B.C. Place in Vancouver, British Columbia, has been added as a proposed site in Canada to host matches at the 2026 World Cup along with Edmonton, Alberta, and Toronto.

FIFA made the announcement Thursday, nine months after Montreal dropped out when the Quebec provincial government withdrew its support.

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Eighteen U.S. stadiums in 17 areas are bidding for the event, with the Los Angeles area submitting both SoFi Stadium in Inglewood and the Rose Bowl in Pasadena, site of the 1994 World Cup final. Three cities in Mexico are bidding.

FIFA has targeted mid-May for announcing site selections.

FIFA also said Amy Hopfinger, the U.S. Soccer Federation’s director of events, will become chief strategy and planning officer of FIFA’s subsidiary in the U.S. for the 2026 World Cup. Hopfinger, 41, has worked at the USSF for 18 years.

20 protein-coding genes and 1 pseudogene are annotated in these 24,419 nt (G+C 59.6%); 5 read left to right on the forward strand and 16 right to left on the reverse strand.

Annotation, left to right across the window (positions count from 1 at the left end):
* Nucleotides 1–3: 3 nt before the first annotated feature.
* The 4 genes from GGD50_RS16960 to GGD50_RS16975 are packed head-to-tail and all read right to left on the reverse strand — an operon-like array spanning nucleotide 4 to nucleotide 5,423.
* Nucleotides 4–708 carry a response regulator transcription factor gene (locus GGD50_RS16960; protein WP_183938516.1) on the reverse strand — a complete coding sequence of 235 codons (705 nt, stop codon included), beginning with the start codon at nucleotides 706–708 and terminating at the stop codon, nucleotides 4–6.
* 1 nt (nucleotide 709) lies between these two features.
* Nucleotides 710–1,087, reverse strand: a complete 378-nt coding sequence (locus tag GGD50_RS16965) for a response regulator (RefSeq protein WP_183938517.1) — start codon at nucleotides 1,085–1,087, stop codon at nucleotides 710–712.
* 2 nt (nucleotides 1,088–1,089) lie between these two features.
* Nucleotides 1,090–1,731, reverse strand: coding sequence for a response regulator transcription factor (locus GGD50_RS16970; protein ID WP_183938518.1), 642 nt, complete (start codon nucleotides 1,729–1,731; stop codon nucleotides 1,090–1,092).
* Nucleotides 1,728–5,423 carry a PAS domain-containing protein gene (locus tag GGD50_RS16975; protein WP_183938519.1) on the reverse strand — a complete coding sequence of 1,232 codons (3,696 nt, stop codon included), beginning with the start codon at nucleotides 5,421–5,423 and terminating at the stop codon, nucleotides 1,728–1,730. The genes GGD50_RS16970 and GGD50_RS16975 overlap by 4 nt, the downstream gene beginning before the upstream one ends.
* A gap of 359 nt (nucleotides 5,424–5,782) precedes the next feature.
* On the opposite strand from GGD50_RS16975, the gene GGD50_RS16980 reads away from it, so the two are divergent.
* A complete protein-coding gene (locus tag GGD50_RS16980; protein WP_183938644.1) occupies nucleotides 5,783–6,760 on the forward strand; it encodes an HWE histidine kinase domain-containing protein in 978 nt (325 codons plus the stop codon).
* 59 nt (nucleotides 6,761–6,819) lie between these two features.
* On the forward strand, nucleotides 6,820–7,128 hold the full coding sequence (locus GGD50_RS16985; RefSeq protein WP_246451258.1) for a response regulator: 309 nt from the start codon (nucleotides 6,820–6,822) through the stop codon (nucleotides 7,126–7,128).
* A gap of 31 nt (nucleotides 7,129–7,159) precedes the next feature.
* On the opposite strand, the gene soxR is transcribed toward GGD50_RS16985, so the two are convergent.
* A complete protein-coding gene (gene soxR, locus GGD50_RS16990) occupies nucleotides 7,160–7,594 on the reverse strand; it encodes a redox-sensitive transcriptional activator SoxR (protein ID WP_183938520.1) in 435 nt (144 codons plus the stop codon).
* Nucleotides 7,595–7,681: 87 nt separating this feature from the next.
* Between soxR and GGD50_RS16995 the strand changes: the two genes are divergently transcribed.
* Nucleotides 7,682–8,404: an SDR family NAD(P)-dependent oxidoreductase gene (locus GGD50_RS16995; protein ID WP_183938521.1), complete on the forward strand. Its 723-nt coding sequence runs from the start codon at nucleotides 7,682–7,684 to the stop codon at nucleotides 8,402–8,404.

Dan Flynn will become senior executive adviser of the subsidiary. The 67-year-old served as the USSF’s chief executive officer from June 2000 until September 2019.

The 2026 World Cup will be the first with 48 nations and the first with three co-hosts. FIFA selected the bid as joint host in June 2018.

Sixty games are to be played in the U.S., including all from the quarterfinals on. Canada and Mexico are to host 10 games each.

The bid plan envisioned 16 total sites for the tournament.

The bid had been trimmed to 23 candidate areas in March 2018, including Montreal.